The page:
* Difficulties in getting up in the morning.
Other signs and symptoms include:
* Mild depression
* Food and or inhalant allergies
* Lethargy and lack of energy
* Increased effort to perform daily tasks
* Decreased ability to handle stress
* Dry and thin skin
* Low body temperature
* Unexplained hair loss
* Alternating constipation and diarrhea
If you have many of these signs and symptoms, and you have ruled out other organic pathologies, it is time to consider Adrenal Fatigue as a possible cause. None of the signs or symptoms by themselves can definitively pinpoint Adrenal Fatigue. When taken as a group, these signs and symptoms do form a specific Adrenal Fatigue syndrome or picture of a person under stress. These signs and symptoms are often the end result of acute, severe, chronic, or excessive stress and the inability of the body to reduce such stress. Stress, once a "basket" term used by physicians to explain non-specific symptoms, undetectable by conventional blood tests, is not a mystery to the body at all.
The ability to handle stress, physical or emotional, is a cornerstone to human survival. Our body has a complete set of stress modulation systems in place, and the control center is the adrenal glands. When these glands become dysfunctional, our body's ability to handle stress is reduced.
Adrenal Gland Basics
The adrenal glands are two small glands, each about the size of a large grape. They are situated on top of the kidneys. Their purpose is to help the body cope with stress and help it to survive. Each adrenal gland has two compartments. The inner or medulla compartment, modulates the sympathetic nervous system through secretion and regulation of two hormones, called epinephrine and norepinephrine, which are responsible for the fight or flight response. The outer adrenal cortex comprises 80 percent of the adrenal gland and is responsible for producing over 50 different types of hormones in three major classes - glucocorticoids, mineralcorticoids and androgens.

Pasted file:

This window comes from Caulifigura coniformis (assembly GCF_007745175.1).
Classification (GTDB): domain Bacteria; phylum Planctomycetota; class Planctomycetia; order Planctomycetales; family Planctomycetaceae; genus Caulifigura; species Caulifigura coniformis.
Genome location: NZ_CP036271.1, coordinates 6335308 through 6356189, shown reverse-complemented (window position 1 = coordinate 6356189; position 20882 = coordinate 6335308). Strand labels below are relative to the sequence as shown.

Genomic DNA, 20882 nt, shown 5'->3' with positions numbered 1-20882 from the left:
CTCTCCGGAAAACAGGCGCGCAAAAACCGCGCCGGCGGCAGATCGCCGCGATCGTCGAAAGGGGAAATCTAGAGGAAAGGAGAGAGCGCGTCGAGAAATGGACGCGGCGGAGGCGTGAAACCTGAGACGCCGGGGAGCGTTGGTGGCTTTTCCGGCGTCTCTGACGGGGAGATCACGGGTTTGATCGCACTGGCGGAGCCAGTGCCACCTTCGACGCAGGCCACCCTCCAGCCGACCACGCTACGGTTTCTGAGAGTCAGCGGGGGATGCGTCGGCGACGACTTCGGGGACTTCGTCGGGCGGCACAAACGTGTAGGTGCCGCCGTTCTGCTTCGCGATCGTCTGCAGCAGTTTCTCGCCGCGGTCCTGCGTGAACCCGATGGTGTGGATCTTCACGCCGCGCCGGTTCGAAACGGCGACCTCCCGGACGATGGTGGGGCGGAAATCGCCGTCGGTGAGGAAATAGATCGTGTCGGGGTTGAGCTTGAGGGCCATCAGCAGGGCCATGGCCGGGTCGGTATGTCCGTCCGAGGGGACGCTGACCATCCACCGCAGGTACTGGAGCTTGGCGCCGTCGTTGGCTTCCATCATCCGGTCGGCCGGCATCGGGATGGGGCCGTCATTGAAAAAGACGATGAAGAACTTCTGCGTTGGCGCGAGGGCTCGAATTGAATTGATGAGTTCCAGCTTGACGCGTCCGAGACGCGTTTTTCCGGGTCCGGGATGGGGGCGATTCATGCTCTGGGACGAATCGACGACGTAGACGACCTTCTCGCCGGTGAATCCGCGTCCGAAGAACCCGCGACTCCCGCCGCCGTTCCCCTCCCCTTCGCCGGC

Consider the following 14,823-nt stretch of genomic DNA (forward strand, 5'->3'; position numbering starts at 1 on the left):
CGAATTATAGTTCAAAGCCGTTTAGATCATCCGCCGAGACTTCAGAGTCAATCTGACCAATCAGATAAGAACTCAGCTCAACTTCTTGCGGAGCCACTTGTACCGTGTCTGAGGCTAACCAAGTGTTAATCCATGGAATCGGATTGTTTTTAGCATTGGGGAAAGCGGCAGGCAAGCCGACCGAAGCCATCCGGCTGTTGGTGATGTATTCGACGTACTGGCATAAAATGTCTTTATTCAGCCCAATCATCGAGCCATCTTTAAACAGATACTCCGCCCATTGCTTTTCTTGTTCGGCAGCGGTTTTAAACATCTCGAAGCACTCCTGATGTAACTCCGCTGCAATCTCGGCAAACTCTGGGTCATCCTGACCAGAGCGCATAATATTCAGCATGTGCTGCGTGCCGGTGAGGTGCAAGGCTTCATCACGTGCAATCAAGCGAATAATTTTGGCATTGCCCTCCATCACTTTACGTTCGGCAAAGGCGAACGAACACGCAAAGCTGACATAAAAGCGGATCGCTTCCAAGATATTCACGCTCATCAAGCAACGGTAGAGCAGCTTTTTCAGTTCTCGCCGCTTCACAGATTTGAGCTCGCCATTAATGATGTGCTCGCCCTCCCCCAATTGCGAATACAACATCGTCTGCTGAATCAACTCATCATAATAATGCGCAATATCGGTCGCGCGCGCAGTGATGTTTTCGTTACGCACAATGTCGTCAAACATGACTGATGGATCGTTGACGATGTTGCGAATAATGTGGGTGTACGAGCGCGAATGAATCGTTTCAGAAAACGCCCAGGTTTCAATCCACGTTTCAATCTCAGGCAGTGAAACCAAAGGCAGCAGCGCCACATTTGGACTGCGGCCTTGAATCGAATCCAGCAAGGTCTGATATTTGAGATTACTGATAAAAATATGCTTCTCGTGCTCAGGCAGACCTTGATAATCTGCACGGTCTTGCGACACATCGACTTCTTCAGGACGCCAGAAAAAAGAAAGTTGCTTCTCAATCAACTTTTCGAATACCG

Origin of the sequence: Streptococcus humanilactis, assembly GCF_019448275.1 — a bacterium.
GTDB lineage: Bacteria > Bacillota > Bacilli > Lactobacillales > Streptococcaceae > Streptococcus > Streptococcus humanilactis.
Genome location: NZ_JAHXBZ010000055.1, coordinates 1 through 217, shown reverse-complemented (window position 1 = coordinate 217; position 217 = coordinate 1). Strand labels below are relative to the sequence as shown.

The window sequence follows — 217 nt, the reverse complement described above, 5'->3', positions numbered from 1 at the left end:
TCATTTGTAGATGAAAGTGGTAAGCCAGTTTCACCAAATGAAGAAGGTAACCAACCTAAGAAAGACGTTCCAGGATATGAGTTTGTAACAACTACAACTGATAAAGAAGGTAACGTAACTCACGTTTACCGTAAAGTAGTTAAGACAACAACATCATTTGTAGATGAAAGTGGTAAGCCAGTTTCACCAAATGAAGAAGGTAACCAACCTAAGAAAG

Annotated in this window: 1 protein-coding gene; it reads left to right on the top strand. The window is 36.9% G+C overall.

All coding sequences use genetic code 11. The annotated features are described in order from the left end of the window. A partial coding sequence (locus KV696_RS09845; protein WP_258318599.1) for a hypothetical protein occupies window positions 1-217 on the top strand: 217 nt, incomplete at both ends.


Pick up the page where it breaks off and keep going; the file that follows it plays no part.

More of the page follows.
The most important glucocorticoid is cortisol. When this is lowered, the body will be unable to deal with stress. This happens in Adrenal Fatigue.
Mineralcorticoids, such as aldosterone, modulate the delicate balance of minerals in the cell, especially sodium and potassium. It therefore regulates our blood pressure and the fluid in the body. Stress increases the release of aldosterone, causing sodium retention (leading to water retention and high blood pressure) and the loss of potassium and magnesium in the early stages of Adrenal Fatigue. Magnesium is involved in over 300 enzymatic reactions in the body. When the body lacks magnesium, it will suffer from a variety of pathological conditions such as cardiac arrhythmias.
The adrenal cortex is also responsible for producing all of the sex hormones, although in small amounts. One exception is DHEA, a weak androgenic hormone that is made in large amounts in both sexes. DHEA, together with testosterone and estrogen, are made from pregnenolone.
Pregnenolone also leads to the production of progesterone and is one of the intermediary steps in the making of cortisol. Pregnenolone is therefore one of the most important intermediate hormones being produced in the hormonal cascade. Prolonged deficiencies in pregnenolone, which are found in Adrenal Fatigue, will lead to the reduction of both glucocorticosteroids and mineralcorticoids such as cortisol and aldosterone respectively.